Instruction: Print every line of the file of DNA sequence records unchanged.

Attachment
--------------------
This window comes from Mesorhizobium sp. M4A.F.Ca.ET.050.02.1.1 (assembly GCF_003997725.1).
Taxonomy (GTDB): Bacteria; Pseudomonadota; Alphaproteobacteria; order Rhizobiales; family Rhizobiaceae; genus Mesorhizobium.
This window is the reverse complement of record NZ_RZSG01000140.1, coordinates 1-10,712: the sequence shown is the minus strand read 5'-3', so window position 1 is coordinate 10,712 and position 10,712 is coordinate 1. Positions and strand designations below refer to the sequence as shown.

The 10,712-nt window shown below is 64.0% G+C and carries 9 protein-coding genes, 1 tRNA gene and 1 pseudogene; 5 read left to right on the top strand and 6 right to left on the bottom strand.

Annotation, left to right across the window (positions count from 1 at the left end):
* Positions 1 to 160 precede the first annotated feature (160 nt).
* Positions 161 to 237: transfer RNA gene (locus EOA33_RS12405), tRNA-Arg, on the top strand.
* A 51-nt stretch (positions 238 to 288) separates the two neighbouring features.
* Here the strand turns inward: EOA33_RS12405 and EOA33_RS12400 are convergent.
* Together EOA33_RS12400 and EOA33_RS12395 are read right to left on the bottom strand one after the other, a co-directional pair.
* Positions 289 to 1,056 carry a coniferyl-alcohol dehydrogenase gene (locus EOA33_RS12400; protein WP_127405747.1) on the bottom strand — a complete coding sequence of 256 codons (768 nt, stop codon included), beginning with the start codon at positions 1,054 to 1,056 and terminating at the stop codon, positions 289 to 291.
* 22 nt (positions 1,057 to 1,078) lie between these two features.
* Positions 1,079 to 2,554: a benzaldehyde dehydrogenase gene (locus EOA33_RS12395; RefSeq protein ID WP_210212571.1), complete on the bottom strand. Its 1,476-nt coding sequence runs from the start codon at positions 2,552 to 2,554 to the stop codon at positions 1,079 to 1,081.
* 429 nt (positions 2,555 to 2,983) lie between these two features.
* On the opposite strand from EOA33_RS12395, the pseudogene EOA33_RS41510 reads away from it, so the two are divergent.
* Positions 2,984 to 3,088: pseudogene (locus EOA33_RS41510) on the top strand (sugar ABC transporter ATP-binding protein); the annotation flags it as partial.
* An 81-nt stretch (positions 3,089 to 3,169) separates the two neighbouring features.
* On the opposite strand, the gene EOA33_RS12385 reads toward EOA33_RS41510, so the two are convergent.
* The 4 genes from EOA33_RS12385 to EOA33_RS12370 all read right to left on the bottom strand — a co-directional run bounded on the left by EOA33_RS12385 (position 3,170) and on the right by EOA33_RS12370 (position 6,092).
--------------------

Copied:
This window comes from Mesorhizobium sp. M4A.F.Ca.ET.050.02.1.1 (assembly GCF_003997725.1).
Taxonomy (GTDB): Bacteria; Pseudomonadota; Alphaproteobacteria; order Rhizobiales; family Rhizobiaceae; genus Mesorhizobium.
This window is the reverse complement of record NZ_RZSG01000140.1, coordinates 1-10,712: the sequence shown is the minus strand read 5'-3', so window position 1 is coordinate 10,712 and position 10,712 is coordinate 1. Positions and strand designations below refer to the sequence as shown.

The 10,712-nt window shown below is 64.0% G+C and carries 9 protein-coding genes, 1 tRNA gene and 1 pseudogene; 5 read left to right on the top strand and 6 right to left on the bottom strand.

Annotation, left to right across the window (positions count from 1 at the left end):
* Positions 1 to 160 precede the first annotated feature (160 nt).
* Positions 161 to 237: transfer RNA gene (locus EOA33_RS12405), tRNA-Arg, on the top strand.
* A 51-nt stretch (positions 238 to 288) separates the two neighbouring features.
* Here the strand turns inward: EOA33_RS12405 and EOA33_RS12400 are convergent.
* Together EOA33_RS12400 and EOA33_RS12395 are read right to left on the bottom strand one after the other, a co-directional pair.
* Positions 289 to 1,056 carry a coniferyl-alcohol dehydrogenase gene (locus EOA33_RS12400; protein WP_127405747.1) on the bottom strand — a complete coding sequence of 256 codons (768 nt, stop codon included), beginning with the start codon at positions 1,054 to 1,056 and terminating at the stop codon, positions 289 to 291.
* 22 nt (positions 1,057 to 1,078) lie between these two features.
* Positions 1,079 to 2,554: a benzaldehyde dehydrogenase gene (locus EOA33_RS12395; RefSeq protein ID WP_210212571.1), complete on the bottom strand. Its 1,476-nt coding sequence runs from the start codon at positions 2,552 to 2,554 to the stop codon at positions 1,079 to 1,081.
* 429 nt (positions 2,555 to 2,983) lie between these two features.
* On the opposite strand from EOA33_RS12395, the pseudogene EOA33_RS41510 reads away from it, so the two are divergent.
* Positions 2,984 to 3,088: pseudogene (locus EOA33_RS41510) on the top strand (sugar ABC transporter ATP-binding protein); the annotation flags it as partial.
* An 81-nt stretch (positions 3,089 to 3,169) separates the two neighbouring features.
* On the opposite strand, the gene EOA33_RS12385 reads toward EOA33_RS41510, so the two are convergent.
* The 4 genes from EOA33_RS12385 to EOA33_RS12370 all read right to left on the bottom strand — a co-directional run bounded on the left by EOA33_RS12385 (position 3,170) and on the right by EOA33_RS12370 (position 6,092).